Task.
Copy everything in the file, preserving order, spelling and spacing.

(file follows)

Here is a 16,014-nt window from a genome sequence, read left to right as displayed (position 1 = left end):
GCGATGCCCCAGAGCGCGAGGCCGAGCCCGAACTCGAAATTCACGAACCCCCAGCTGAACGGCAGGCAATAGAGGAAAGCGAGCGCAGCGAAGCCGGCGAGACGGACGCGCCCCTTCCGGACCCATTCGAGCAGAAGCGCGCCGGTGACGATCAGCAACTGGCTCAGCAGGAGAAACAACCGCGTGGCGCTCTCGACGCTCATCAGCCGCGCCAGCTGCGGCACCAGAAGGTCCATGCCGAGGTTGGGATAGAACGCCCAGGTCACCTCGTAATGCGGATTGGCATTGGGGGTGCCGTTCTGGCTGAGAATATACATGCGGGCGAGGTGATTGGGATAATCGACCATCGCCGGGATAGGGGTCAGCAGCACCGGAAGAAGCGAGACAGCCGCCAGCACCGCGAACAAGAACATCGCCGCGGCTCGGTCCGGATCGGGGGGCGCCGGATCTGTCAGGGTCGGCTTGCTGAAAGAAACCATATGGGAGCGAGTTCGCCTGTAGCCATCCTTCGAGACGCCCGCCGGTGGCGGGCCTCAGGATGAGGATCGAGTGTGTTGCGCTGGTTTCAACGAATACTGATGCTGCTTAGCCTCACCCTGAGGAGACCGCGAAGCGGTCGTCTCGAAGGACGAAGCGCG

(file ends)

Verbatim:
Here is a 16,014-nt window from a genome sequence, read left to right as displayed (position 1 = left end):
GCGATGCCCCAGAGCGCGAGGCCGAGCCCGAACTCGAAATTCACGAACCCCCAGCTGAACGGCAGGCAATAGAGGAAAGCGAGCGCAGCGAAGCCGGCGAGACGGACGCGCCCCTTCCGGACCCATTCGAGCAGAAGCGCGCCGGTGACGATCAGCAACTGGCTCAGCAGGAGAAACAACCGCGTGGCGCTCTCGACGCTCATCAGCCGCGCCAGCTGCGGCACCAGAAGGTCCATGCCGAGGTTGGGATAGAACGCCCAGGTCACCTCGTAATGCGGATTGGCATTGGGGGTGCCGTTCTGGCTGAGAATATACATGCGGGCGAGGTGATTGGGATAATCGACCATCGCCGGGATAGGGGTCAGCAGCACCGGAAGAAGCGAGACAGCCGCCAGCACCGCGAACAAGAACATCGCCGCGGCTCGGTCCGGATCGGGGGGCGCCGGATCTGTCAGGGTCGGCTTGCTGAAAGAAACCATATGGGAGCGAGTTCGCCTGTAGCCATCCTTCGAGACGCCCGCCGGTGGCGGGCCTCAGGATGAGGATCGAGTGTGTTGCGCTGGTTTCAACGAATACTGATGCTGCTTAGCCTCACCCTGAGGAGACCGCGAAGCGGTCGTCTCGAAGGACGAAGCGCG